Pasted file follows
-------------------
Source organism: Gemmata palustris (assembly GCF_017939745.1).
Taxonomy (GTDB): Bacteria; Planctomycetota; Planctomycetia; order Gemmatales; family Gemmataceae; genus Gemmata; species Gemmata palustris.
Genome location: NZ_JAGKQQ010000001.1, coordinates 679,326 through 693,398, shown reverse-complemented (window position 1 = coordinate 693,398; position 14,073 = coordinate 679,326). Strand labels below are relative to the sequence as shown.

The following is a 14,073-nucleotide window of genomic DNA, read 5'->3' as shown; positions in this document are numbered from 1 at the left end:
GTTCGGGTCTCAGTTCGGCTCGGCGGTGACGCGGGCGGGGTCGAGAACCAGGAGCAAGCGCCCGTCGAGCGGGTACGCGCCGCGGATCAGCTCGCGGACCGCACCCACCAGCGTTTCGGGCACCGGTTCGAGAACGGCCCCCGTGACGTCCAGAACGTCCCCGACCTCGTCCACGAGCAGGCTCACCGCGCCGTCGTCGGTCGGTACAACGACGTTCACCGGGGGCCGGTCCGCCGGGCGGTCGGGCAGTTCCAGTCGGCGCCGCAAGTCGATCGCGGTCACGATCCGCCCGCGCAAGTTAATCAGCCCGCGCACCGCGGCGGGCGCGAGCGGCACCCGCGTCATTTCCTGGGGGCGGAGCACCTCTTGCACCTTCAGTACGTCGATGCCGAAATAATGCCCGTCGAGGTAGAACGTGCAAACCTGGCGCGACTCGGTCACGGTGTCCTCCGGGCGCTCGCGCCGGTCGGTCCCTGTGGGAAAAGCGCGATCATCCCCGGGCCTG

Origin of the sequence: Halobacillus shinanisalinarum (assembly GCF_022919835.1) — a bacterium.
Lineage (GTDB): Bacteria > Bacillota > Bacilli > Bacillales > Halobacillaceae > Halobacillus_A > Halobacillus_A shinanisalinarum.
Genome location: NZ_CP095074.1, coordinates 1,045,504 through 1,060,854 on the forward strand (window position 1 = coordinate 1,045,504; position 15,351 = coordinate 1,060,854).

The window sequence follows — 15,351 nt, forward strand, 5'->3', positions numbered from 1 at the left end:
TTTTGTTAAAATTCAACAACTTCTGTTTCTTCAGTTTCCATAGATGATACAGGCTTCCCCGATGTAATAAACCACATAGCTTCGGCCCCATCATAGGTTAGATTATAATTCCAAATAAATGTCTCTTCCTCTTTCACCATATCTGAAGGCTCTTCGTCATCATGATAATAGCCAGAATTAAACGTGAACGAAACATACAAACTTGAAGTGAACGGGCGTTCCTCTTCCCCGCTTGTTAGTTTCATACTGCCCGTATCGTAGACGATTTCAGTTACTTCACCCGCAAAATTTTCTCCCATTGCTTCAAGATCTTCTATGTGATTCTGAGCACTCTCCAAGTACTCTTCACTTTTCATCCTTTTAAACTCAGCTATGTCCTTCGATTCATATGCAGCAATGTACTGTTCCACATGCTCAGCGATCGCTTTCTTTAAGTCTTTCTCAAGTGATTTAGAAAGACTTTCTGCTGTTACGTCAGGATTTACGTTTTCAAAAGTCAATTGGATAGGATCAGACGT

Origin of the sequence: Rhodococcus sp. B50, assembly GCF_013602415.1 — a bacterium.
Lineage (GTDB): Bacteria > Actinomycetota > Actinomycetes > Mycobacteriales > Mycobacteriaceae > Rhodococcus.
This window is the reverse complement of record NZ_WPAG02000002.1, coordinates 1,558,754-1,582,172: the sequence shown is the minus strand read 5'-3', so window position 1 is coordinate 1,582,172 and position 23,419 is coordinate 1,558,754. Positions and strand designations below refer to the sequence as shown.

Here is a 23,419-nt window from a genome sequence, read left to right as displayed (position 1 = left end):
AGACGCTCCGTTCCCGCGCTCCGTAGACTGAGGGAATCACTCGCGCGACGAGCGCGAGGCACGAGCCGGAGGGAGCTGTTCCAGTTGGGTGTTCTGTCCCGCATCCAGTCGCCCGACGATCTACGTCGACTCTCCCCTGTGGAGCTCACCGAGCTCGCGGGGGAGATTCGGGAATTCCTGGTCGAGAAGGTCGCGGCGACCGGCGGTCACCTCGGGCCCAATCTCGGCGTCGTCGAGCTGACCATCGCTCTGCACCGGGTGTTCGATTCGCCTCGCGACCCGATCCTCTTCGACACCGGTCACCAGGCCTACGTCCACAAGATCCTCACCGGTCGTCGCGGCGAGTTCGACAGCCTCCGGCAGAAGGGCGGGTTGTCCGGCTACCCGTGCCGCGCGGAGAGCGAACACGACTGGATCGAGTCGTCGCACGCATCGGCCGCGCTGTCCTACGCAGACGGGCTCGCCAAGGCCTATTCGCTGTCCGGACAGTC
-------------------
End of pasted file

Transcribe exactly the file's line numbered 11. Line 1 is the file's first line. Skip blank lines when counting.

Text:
Origin of the sequence: Rhodococcus sp. B50, assembly GCF_013602415.1 — a bacterium.